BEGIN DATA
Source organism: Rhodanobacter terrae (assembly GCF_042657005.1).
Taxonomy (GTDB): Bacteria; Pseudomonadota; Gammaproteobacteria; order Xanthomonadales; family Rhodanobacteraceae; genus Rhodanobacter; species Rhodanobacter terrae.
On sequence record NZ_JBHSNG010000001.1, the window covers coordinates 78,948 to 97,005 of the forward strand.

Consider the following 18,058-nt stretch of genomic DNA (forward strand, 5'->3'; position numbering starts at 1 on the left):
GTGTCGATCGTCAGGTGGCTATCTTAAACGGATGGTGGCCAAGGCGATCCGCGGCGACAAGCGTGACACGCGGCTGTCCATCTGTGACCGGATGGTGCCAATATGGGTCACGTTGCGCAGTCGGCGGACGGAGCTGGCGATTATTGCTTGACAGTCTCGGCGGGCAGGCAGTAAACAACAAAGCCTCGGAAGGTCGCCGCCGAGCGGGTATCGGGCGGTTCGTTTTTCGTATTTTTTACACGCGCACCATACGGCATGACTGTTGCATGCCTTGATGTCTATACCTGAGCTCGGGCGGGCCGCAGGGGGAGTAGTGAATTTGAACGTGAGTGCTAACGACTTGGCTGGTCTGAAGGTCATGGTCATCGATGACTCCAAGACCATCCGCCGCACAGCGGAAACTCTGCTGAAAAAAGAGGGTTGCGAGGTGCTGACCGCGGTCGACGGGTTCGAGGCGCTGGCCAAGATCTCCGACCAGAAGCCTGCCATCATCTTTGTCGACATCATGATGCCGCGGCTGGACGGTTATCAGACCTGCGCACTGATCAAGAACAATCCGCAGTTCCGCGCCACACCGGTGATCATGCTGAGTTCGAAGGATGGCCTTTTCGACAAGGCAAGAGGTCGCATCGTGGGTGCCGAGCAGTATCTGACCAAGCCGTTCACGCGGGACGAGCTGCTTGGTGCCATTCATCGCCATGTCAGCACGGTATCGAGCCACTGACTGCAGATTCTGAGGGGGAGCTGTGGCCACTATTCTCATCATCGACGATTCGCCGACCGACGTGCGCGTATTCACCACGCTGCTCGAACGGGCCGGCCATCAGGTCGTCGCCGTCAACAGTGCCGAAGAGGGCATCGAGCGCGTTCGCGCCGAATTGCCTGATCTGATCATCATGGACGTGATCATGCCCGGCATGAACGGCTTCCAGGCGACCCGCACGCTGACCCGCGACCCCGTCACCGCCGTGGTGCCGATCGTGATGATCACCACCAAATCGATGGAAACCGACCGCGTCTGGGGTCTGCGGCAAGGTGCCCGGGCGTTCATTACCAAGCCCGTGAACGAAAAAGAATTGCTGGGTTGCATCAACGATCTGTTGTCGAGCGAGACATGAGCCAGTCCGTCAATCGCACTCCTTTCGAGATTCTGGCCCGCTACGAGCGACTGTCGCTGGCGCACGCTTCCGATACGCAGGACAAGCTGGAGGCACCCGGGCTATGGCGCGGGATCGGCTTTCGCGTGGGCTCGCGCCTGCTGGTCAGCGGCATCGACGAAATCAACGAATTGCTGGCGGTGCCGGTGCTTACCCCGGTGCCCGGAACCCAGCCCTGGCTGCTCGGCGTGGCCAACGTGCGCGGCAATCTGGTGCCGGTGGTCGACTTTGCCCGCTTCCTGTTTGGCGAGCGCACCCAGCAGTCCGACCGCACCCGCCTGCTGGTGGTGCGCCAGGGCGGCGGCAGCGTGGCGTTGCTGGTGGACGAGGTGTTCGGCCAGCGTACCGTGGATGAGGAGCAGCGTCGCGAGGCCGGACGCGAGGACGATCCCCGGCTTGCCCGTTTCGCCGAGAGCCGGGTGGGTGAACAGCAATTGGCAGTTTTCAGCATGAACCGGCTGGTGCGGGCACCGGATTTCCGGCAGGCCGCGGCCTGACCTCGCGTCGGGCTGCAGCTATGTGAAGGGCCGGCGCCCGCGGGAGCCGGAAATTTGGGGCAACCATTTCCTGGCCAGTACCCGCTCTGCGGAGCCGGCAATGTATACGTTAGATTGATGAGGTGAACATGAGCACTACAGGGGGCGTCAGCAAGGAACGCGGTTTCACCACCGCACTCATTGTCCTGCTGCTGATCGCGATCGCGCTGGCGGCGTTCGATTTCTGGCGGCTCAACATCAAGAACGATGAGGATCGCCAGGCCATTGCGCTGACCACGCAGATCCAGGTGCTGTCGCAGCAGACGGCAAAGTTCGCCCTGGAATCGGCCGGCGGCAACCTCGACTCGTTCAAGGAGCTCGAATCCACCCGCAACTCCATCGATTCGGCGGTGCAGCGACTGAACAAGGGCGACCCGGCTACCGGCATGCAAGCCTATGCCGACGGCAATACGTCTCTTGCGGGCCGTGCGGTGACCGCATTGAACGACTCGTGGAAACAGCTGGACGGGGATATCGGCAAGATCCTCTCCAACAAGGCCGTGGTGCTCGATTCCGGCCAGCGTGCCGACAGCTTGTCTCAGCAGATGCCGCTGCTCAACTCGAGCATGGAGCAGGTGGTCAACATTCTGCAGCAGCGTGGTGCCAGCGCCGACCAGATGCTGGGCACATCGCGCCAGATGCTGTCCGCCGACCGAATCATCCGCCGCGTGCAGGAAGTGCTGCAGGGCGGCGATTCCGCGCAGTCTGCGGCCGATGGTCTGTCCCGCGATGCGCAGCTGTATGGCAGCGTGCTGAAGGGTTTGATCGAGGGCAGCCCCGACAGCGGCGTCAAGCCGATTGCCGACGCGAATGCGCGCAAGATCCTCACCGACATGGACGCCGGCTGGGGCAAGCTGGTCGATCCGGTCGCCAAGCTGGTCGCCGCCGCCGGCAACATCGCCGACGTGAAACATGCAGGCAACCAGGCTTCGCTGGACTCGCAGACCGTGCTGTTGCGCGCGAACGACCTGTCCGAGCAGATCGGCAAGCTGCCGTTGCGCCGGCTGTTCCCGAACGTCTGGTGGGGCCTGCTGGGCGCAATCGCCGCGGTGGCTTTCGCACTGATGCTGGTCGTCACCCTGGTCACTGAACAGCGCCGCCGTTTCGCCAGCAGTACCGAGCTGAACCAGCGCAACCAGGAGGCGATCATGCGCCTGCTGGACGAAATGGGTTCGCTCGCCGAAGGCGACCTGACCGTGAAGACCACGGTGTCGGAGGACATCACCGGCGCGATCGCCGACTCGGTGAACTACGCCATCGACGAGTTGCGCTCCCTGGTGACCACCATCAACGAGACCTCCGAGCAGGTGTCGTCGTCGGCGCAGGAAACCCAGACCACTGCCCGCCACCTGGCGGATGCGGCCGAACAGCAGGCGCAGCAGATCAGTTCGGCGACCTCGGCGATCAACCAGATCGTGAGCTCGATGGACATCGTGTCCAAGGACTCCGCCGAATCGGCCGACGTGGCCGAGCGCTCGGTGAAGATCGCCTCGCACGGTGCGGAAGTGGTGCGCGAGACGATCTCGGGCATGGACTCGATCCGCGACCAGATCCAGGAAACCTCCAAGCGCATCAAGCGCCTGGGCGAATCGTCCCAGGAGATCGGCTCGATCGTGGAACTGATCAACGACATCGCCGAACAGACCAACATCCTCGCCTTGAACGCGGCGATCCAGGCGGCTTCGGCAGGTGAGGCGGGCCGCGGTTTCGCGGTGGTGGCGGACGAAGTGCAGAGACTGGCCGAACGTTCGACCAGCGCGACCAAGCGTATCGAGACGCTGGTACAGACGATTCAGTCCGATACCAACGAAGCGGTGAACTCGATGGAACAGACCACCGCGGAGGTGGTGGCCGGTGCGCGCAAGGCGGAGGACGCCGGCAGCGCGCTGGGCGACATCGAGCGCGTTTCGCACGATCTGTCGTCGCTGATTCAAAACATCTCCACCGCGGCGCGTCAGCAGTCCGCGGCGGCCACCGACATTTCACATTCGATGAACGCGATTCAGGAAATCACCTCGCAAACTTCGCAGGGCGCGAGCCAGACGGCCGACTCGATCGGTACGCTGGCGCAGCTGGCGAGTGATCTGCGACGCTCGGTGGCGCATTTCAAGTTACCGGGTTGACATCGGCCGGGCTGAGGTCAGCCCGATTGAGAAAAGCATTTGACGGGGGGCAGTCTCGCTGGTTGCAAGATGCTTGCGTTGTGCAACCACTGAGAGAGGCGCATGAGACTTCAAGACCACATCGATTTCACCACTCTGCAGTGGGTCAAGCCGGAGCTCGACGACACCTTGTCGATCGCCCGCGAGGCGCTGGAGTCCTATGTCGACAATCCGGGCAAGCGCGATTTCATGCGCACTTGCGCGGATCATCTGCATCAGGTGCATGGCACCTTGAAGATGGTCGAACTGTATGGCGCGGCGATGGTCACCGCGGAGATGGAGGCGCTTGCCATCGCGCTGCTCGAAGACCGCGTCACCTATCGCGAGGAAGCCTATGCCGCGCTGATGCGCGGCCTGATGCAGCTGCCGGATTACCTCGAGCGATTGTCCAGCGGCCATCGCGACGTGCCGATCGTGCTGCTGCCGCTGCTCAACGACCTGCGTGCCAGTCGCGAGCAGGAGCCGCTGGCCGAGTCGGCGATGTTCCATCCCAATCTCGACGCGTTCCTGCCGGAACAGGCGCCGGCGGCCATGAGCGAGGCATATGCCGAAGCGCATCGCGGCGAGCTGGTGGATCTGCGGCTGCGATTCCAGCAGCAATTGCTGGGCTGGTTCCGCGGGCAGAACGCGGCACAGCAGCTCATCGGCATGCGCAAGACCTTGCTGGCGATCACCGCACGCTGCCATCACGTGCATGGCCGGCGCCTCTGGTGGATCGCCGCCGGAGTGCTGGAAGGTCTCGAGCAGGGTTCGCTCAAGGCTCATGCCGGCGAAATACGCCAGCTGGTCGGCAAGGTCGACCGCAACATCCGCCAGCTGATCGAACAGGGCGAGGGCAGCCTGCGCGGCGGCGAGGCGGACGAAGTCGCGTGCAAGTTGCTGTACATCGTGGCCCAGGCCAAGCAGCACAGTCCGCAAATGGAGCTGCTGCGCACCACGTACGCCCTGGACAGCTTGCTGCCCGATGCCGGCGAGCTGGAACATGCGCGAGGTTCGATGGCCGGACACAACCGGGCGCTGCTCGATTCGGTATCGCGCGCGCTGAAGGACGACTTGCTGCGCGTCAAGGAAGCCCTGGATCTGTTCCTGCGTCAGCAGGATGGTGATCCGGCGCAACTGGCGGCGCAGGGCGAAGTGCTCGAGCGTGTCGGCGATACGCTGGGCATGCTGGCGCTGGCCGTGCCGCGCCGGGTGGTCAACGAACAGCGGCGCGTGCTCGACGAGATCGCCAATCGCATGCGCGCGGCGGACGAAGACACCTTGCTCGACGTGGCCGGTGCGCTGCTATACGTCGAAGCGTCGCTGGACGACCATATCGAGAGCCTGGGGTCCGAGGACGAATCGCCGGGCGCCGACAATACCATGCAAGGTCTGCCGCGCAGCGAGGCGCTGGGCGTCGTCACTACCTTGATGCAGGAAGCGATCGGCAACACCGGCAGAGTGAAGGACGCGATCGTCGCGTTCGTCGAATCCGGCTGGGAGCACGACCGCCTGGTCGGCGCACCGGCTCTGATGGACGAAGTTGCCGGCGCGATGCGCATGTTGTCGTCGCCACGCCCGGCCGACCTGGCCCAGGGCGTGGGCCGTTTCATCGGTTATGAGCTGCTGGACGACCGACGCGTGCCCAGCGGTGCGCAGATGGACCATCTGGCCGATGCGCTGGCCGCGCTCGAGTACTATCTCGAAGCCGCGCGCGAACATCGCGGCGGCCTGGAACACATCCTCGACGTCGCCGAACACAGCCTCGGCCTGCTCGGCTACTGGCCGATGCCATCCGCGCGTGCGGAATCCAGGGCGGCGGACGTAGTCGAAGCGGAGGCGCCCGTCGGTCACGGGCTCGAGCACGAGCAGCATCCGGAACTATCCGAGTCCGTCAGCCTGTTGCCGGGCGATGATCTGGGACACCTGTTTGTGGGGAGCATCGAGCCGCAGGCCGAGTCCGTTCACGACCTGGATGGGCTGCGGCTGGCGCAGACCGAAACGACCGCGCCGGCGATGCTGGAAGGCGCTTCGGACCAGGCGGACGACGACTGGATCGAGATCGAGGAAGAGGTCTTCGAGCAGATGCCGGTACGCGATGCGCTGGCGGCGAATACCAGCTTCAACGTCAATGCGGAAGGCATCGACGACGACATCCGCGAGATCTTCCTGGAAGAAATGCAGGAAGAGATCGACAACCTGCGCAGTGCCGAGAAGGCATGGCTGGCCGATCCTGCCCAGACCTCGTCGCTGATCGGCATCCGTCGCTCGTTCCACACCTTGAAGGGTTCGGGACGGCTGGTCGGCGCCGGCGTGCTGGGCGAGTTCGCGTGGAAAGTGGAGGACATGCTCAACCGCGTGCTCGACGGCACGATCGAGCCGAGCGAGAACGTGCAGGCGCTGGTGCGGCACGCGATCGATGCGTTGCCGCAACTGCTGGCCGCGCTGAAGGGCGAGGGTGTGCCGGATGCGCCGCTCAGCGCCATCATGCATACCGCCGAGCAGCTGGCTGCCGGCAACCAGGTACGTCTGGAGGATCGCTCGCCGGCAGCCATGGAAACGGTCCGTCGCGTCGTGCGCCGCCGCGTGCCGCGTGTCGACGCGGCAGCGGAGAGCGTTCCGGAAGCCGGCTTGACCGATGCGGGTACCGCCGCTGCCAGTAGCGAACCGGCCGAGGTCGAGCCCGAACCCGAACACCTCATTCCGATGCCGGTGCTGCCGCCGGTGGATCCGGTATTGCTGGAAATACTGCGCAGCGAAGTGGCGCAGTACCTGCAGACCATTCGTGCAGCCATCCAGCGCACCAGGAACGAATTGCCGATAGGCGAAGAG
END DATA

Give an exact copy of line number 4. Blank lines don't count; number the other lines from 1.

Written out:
Consider the following 18,058-nt stretch of genomic DNA (forward strand, 5'->3'; position numbering starts at 1 on the left):